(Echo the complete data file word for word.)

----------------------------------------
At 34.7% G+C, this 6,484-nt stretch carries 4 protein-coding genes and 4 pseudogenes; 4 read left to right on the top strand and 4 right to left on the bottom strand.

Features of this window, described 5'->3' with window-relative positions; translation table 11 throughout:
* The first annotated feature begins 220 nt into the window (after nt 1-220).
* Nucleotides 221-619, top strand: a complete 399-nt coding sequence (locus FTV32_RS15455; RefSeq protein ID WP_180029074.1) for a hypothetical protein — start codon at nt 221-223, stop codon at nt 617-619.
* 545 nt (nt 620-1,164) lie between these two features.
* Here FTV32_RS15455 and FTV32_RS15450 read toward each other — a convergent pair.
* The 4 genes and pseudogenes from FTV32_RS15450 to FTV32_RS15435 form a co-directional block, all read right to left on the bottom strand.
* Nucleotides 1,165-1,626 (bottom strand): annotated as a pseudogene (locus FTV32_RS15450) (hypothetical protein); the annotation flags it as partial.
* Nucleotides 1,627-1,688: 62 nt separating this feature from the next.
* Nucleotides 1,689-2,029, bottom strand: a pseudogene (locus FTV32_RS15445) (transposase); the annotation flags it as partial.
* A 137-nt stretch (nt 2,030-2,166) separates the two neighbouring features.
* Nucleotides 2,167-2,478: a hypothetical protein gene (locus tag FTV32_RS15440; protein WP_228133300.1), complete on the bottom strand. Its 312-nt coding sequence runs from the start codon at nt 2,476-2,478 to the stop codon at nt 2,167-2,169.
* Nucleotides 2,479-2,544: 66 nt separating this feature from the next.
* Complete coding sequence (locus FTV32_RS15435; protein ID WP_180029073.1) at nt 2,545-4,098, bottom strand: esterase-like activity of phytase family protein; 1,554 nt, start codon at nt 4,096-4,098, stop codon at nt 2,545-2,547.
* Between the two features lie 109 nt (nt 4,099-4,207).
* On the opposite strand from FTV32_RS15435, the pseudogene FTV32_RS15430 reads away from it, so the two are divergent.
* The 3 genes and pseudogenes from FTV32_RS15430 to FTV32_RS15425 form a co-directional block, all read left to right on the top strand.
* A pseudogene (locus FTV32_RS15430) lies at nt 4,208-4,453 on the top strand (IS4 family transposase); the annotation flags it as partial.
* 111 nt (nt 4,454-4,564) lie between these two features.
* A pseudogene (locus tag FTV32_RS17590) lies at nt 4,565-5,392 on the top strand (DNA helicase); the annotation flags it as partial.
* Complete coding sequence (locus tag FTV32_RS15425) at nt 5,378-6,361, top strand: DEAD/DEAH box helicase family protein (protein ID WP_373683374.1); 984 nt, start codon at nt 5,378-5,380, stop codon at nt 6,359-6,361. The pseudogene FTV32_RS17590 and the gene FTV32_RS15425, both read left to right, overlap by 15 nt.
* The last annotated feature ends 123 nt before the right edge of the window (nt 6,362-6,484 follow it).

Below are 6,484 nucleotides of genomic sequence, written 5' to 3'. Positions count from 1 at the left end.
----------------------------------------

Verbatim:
At 34.7% G+C, this 6,484-nt stretch carries 4 protein-coding genes and 4 pseudogenes; 4 read left to right on the top strand and 4 right to left on the bottom strand.

Features of this window, described 5'->3' with window-relative positions; translation table 11 throughout:
* The first annotated feature begins 220 nt into the window (after nt 1-220).
* Nucleotides 221-619, top strand: a complete 399-nt coding sequence (locus FTV32_RS15455; RefSeq protein ID WP_180029074.1) for a hypothetical protein — start codon at nt 221-223, stop codon at nt 617-619.
* 545 nt (nt 620-1,164) lie between these two features.
* Here FTV32_RS15455 and FTV32_RS15450 read toward each other — a convergent pair.
* The 4 genes and pseudogenes from FTV32_RS15450 to FTV32_RS15435 form a co-directional block, all read right to left on the bottom strand.
* Nucleotides 1,165-1,626 (bottom strand): annotated as a pseudogene (locus FTV32_RS15450) (hypothetical protein); the annotation flags it as partial.
* Nucleotides 1,627-1,688: 62 nt separating this feature from the next.
* Nucleotides 1,689-2,029, bottom strand: a pseudogene (locus FTV32_RS15445) (transposase); the annotation flags it as partial.
* A 137-nt stretch (nt 2,030-2,166) separates the two neighbouring features.
* Nucleotides 2,167-2,478: a hypothetical protein gene (locus tag FTV32_RS15440; protein WP_228133300.1), complete on the bottom strand. Its 312-nt coding sequence runs from the start codon at nt 2,476-2,478 to the stop codon at nt 2,167-2,169.
* Nucleotides 2,479-2,544: 66 nt separating this feature from the next.
* Complete coding sequence (locus FTV32_RS15435; protein ID WP_180029073.1) at nt 2,545-4,098, bottom strand: esterase-like activity of phytase family protein; 1,554 nt, start codon at nt 4,096-4,098, stop codon at nt 2,545-2,547.
* Between the two features lie 109 nt (nt 4,099-4,207).
* On the opposite strand from FTV32_RS15435, the pseudogene FTV32_RS15430 reads away from it, so the two are divergent.
* The 3 genes and pseudogenes from FTV32_RS15430 to FTV32_RS15425 form a co-directional block, all read left to right on the top strand.
* A pseudogene (locus FTV32_RS15430) lies at nt 4,208-4,453 on the top strand (IS4 family transposase); the annotation flags it as partial.
* 111 nt (nt 4,454-4,564) lie between these two features.
* A pseudogene (locus tag FTV32_RS17590) lies at nt 4,565-5,392 on the top strand (DNA helicase); the annotation flags it as partial.
* Complete coding sequence (locus tag FTV32_RS15425) at nt 5,378-6,361, top strand: DEAD/DEAH box helicase family protein (protein ID WP_373683374.1); 984 nt, start codon at nt 5,378-5,380, stop codon at nt 6,359-6,361. The pseudogene FTV32_RS17590 and the gene FTV32_RS15425, both read left to right, overlap by 15 nt.
* The last annotated feature ends 123 nt before the right edge of the window (nt 6,362-6,484 follow it).

Below are 6,484 nucleotides of genomic sequence, written 5' to 3'. Positions count from 1 at the left end.